This infographic is worth your five minutes, even if you’re not running ads. It is everything you need to know about setting up UTM parameters and using related properties in your Kissmetrics reports.
Download PDF: Step-by-Step Guide to Tracking Paid Ads
Another example of using UTM parameters to track popular marketing campaigns
Let’s say you’re marketing accounting software and you’re testing two versions of the same offer on Twitter:
Tweet A: Free buyer’s guide for accounting software. Check it out: http://bit.ly/13nnYIs
Tweet B: Don’t buy accounting software before checking out this free guide: http://bit.ly/167xgHc
Behind each shortened bit.ly link is this long URL generated by the Google URL Builder:
Tweet A: http://www.acme.com/landingpage?utm_source=twitter&utm_medium=tweet&utm_term=accounting+software&utm_content=buyer-guide+A&utm_campaign=q4+leadgen
Tweet B: http://www.acme.com/landingpage?utm_source=twitter&utm_medium=tweet&utm_term=accounting+software&utm_content=buyer-guide+B&utm_campaign=q4+leadgen
To generate the long URL for Tweet A, this was typed into the URL Builder:
The long URL for Tweet B was generated after changing Campaign Content to ‘buyer-guide B’.
Here’s why you’d want to take advantage of Campaign Content: you can use it to track those who see Tweet A separately from those who see Tweet B. Then you can study each group and see how well they travel through your signup or purchase funnel by selecting the property ‘Campaign Content’ in your funnel report.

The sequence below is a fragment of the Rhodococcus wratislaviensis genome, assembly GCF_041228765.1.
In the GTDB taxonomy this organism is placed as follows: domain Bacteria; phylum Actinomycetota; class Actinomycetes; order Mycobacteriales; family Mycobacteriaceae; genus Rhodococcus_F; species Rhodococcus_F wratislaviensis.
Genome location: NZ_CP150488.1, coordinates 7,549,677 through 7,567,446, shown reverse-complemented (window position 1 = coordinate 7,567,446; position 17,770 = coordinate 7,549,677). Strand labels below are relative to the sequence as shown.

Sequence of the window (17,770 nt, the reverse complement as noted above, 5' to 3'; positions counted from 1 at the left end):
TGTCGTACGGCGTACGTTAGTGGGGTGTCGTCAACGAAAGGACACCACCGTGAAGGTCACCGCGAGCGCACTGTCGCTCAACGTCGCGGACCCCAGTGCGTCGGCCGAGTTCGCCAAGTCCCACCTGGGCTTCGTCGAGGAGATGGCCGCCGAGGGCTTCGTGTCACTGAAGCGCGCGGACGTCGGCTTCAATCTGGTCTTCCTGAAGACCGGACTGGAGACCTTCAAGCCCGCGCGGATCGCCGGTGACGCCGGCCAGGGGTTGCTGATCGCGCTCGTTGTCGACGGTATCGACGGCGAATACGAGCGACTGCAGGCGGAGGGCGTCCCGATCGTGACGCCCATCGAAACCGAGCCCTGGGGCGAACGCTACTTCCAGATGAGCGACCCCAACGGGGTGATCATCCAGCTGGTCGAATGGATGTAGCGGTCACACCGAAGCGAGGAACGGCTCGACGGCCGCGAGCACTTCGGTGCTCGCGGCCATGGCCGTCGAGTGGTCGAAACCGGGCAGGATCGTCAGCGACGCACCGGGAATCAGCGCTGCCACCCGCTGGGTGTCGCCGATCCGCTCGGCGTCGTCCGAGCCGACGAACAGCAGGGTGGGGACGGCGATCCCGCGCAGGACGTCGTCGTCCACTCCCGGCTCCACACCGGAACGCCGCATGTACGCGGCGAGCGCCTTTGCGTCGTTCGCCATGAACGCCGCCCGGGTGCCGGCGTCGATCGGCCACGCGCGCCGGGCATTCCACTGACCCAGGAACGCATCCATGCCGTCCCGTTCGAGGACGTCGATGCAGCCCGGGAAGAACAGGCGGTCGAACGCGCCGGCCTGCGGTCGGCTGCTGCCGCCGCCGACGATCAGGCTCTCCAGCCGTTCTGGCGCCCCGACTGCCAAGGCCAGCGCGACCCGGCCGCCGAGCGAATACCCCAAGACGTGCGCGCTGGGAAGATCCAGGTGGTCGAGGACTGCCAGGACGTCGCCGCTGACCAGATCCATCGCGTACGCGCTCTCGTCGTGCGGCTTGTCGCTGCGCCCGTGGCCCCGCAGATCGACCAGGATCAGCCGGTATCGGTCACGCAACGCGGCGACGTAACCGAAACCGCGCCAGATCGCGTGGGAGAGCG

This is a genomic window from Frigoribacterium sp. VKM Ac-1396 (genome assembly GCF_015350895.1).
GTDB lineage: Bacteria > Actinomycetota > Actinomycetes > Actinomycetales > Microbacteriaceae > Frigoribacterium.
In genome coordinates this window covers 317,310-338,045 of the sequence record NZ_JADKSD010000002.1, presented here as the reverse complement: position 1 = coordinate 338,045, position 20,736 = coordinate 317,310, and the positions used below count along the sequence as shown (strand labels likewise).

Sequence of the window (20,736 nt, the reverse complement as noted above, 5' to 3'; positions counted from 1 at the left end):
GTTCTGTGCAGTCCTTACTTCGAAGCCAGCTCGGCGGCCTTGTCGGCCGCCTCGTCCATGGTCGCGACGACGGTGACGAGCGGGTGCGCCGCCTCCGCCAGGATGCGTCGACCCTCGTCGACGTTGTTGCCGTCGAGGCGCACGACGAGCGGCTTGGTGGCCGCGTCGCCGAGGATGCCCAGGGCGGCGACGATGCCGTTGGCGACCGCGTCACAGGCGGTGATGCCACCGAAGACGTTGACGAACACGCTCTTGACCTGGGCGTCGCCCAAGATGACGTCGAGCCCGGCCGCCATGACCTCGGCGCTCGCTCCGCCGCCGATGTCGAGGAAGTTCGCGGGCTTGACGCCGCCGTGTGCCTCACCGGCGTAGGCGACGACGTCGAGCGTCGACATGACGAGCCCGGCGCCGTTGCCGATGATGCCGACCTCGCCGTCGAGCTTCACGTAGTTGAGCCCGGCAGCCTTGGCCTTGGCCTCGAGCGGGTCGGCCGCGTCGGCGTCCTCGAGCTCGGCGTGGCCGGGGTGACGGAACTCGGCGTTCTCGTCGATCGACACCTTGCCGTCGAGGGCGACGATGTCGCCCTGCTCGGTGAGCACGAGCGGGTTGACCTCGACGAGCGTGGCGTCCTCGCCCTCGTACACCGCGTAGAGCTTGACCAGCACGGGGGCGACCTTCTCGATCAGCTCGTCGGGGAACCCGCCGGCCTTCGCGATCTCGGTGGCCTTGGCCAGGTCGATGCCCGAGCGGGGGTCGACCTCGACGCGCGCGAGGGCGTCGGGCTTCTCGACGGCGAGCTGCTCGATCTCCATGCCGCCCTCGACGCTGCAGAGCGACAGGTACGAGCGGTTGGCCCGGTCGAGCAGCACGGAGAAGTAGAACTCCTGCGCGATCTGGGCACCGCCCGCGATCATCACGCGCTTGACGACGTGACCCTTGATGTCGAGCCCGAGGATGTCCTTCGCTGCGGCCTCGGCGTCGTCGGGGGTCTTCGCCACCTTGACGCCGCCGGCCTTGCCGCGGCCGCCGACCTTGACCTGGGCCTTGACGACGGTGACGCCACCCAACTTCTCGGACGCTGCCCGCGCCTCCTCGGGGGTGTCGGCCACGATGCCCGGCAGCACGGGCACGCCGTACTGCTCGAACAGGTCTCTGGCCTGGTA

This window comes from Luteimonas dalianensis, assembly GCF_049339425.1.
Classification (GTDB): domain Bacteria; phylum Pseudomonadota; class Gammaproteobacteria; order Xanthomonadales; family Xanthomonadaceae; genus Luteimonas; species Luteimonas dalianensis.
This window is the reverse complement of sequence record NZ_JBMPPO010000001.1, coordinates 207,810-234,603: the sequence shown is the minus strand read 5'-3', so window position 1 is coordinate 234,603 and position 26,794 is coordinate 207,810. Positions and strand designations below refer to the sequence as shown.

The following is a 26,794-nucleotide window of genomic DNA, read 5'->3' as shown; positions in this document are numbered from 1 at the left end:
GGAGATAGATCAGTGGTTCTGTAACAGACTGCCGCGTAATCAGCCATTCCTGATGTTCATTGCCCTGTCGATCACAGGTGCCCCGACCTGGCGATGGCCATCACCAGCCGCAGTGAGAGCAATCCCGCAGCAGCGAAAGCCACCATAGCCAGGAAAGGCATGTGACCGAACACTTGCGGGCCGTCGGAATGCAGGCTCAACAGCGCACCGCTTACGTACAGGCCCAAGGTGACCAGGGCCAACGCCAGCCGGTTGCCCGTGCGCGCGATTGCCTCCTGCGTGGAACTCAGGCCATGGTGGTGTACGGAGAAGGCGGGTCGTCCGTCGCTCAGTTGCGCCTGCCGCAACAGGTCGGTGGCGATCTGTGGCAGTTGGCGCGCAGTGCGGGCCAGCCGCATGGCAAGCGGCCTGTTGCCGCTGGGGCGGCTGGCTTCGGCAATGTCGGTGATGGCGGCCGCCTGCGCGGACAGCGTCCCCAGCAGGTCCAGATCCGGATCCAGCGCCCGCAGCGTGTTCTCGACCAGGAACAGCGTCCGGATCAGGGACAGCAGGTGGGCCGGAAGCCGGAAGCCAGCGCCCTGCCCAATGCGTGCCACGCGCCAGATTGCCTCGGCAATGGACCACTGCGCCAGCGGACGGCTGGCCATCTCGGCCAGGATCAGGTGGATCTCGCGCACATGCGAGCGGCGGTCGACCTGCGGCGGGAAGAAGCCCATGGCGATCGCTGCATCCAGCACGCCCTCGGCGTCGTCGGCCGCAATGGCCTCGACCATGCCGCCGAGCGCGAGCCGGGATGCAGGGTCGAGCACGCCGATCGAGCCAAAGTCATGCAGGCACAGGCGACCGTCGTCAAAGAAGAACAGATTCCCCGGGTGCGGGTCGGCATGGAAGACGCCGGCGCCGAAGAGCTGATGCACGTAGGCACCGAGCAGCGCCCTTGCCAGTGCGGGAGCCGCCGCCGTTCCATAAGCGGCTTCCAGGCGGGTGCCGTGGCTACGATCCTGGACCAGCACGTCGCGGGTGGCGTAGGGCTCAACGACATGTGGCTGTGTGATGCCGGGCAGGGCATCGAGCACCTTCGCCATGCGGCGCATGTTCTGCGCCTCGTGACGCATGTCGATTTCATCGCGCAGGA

How do I enable this feature for tracking UTM parameters?
Why is Google Analytics showing more than Kissmetrics?
Because Google Analytics doesn’t track people and Kissmetrics does, GA cannot combine one person’s visits from multiple computers/browsers/mobile devices into one “unique visit.” As a result, you may see 2-5x more views in Google Analytics than in Kissmetrics because Google Analytics is double/triple/quadruple/quintuple-counting.
What if I’m using auto-tagging for Google AdWords/Analytics?
Google Analytics has a method of tagging your URLs called “Destination URL Auto-tagging”. If your links have
?gclid= at the end of your URL (ie.
www.mysite.com/?gclid=123xyz), your ads are auto-tagged. When visitors click on this link, we’ll log the event